Recipe 21.9 Customizing Apache's Logging

21.9.1 Problem

You want to change how Apache logs requests. For example, you want a database of URLs and access counts, or per-user logs.

21.9.2 Solution

Install a handler with PerlLogHandler:

PerlModule Apache::MyLogger
PerlLogHandler Apache::MyLogger

Within the handler, methods on the request object obtain information about the completed request. In the following code, $r is the request object and $c is the connection object obtained from $r->connection:

$r->the_request               GET /roast/chickens.html HTTP/1.1
$r->uri                       /roast/chickens.html
$r->header_in("User-Agent")   Mozilla-XXX
$r->bytes_sent                1648
$r->status_line               200 OK

21.9.3 Discussion

Apache calls logging handlers after sending the response to the client. You have full access to the request and response parameters, such as client IP address, headers, status, and even content. Access this information through method calls on the request object.

You'll probably want to escape values before writing them to a text file because spaces, newlines, and quotes could spoil the formatting of the files. Two useful functions are:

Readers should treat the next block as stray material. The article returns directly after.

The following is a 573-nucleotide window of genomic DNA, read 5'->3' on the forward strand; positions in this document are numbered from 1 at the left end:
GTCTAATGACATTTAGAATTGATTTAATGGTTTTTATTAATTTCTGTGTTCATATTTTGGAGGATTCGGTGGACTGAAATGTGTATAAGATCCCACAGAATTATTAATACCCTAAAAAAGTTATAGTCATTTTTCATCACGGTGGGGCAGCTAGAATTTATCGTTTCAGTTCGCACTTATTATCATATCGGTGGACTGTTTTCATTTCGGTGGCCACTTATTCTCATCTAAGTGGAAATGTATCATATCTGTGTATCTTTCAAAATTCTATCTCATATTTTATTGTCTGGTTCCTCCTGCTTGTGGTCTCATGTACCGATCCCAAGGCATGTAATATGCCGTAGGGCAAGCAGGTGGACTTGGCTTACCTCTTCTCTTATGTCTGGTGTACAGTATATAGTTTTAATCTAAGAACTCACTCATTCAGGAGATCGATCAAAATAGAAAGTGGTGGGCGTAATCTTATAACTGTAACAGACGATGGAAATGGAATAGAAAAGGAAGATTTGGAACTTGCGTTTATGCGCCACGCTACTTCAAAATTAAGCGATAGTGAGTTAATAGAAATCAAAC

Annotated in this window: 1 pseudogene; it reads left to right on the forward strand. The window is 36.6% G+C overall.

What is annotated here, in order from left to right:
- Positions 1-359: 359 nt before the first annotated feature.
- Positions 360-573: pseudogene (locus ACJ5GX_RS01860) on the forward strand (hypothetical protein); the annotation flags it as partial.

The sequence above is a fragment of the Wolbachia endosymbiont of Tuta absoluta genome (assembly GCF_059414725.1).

# return string with newlines and double quotes escaped
sub escape {
  my $a = shift;
  $a =~ s/([\n\"])/sprintf("%%%02x", ord($1))/ge;
 return $a;

# return string with newlines, spaces, and double quotes escaped
sub escape_plus {
  my $a = shift;
  $a =~ s/([\n \"])/sprintf("%%%02x", ord($1))/ge;
  return $a;

Two prebuilt logging modules on CPAN are Apache::Traffic and Apache::DBILogger. Apache::Traffic lets you assign owner strings (either usernames, UIDs, or arbitrary strings) to your web server's directories in httpd.conf. Apache::Traffic builds a DBM database as Apache serves files from these directories. For each owner, the database records the number of hits their directories received each day and the total number of bytes transferred by those hits.

Apache::DBILogger is a more general interface, logging each hit as a new entry in a table. The table has columns for data such as which virtual host delivered the data, the client's IP address, the user agent (browser), the date, the number of bytes transferred, and so on. Using this table and suitable indexes and queries, you can answer almost any question about traffic on your web site.

Because the logging handler runs before Apache has closed the connection to the client, don't use this phase if you have a slow logging operation. Instead, install the handler with PerlCleanupHandler so that it runs after the connection is closed.

21.9.4 See Also

Writing Apache Modules with Perl and C; Chapter 16 of mod_perl Developer's Cookbook; documentation for the Apache::Traffic and Apache::DBILogger CPAN modules; the manpage